I'll post my comments here:
In his response to Keterina Tefft's article, "Religion is no basis for morality", Jon Kornelsen makes the following statement:
[T]hese faith-communities take the Bible seriously... Therefore, we adhere to all of its doctrines – even the ones that offend modern sensibilities.
If Mr. Kornelsen isn't making a jest, I would ask if he has ever read the Bible.
Lapidation (that is to say, stoning) is the prescribed punishment for those who curse their parents (Leviticus 20:9), apostates (Deuteronomy 13:6–10), adulterers (Leviticus 20:10), homosexual men (Leviticus 20:13), and virgins who are betrothed, raped, and don't scream loud enough (Leviticus 22:23–24), among others.
Also forbidden are tattoos (Leviticus 19:28), trimming the sides of your head or beard (Leviticus 19:27), and wearing garments woven of both linen and wool (Deuteronomy 22:11).
Or [will] Mr. Kornelsen
willplay the ever-popular Get Out of the Old Testament Free Card?
In Matthew 5:17–18, during the Sermon on the Mount, Jesus says: "Think not that I am come to destroy the law, or the prophets: I am not come to destroy, but to fulfil. For verily I say unto you, Till heaven and earth pass, one jot or one tittle shall in no wise pass from the law, till all be fulfilled."
To better illustrate the absurdity of attempting to actually live by Biblical law, I would recommend A.J. Jacobs' wonderful book, The Year of Living Biblically.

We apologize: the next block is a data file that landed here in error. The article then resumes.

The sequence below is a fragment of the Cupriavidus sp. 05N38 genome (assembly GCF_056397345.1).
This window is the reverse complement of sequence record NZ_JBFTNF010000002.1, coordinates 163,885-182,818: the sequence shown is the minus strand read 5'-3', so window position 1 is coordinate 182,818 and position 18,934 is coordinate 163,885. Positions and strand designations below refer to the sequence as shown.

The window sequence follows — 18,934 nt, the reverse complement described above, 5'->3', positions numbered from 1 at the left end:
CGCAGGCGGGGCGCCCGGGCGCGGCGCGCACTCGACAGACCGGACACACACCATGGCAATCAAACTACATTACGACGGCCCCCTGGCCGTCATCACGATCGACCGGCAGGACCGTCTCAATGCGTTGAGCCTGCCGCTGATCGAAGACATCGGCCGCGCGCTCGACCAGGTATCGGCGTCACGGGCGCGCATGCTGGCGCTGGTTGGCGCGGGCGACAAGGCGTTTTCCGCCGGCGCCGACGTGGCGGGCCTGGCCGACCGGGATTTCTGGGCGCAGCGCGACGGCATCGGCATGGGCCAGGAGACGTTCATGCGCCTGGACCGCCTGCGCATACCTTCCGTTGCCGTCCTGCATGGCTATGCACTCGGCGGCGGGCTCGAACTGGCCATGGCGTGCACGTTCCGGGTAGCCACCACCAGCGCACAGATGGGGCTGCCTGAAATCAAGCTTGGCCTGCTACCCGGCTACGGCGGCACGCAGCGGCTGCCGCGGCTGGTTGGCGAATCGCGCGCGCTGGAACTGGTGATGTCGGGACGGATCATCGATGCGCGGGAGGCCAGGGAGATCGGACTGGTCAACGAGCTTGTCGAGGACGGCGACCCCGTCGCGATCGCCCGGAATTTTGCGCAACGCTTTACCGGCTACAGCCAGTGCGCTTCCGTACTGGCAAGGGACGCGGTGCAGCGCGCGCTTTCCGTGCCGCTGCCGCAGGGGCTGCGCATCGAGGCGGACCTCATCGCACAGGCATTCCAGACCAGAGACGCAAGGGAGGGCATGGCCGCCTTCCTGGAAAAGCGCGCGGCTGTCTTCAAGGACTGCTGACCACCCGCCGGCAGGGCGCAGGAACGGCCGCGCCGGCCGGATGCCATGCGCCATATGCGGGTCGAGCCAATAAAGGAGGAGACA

But Kornelsen continues:
After all, if a moral law does exist for humanity (as she implies, and I certainly agree), from where does it originate? Science and rationality may describe morality, but they cannot create it.
In his new book, The Moral Landscape: How Science Can Determine Human Values, author and neuroscientist Sam Harris would probably beg to differ. Although I think that he overplays his hand a little, I agree with much of what he has to say.
Regardless, Kornelsen seems woefully ignorant of the entire field of normative ethics. I would recommend that he begin his education here: http://en.wikipedia.org/wiki/Normative_ethics
In other words, the existence of a moral law requires the existence of a moral lawgiver.
I would humbly direct Mr. Kornelsen to Plato's Euthyphro dialogue, which asks the question: "Is the pious loved by the gods because it is pious, or is it pious because it is loved by the gods?"
In the first case, God is merely a messenger who is relating a descriptive law of the universe, and God's existence is not necessary for the existence of such a moral law.
In the second case, God is the source of the moral law, which is prescriptive. However, this also makes the moral law arbitrary. If God were the source of morality, and God commanded (or carried out) the slaughter of innocent children (as he does several times in the book of Numbers, for example), that would be by definition moral.
To conflate descriptive and prescriptive laws (to argue, for example, that the law of gravitation requires a lawgiver) is to commit the fallacy of equivocation.
To quote Sam Harris: "In the best case religion gives people bad reasons to be good where good reasons are actually available, and in the worst case it separates moral thinking from the actual details of human and animal suffering."
There are far finer moral systems available than the arbitrary, authoritarian ethics offered by religious dogma.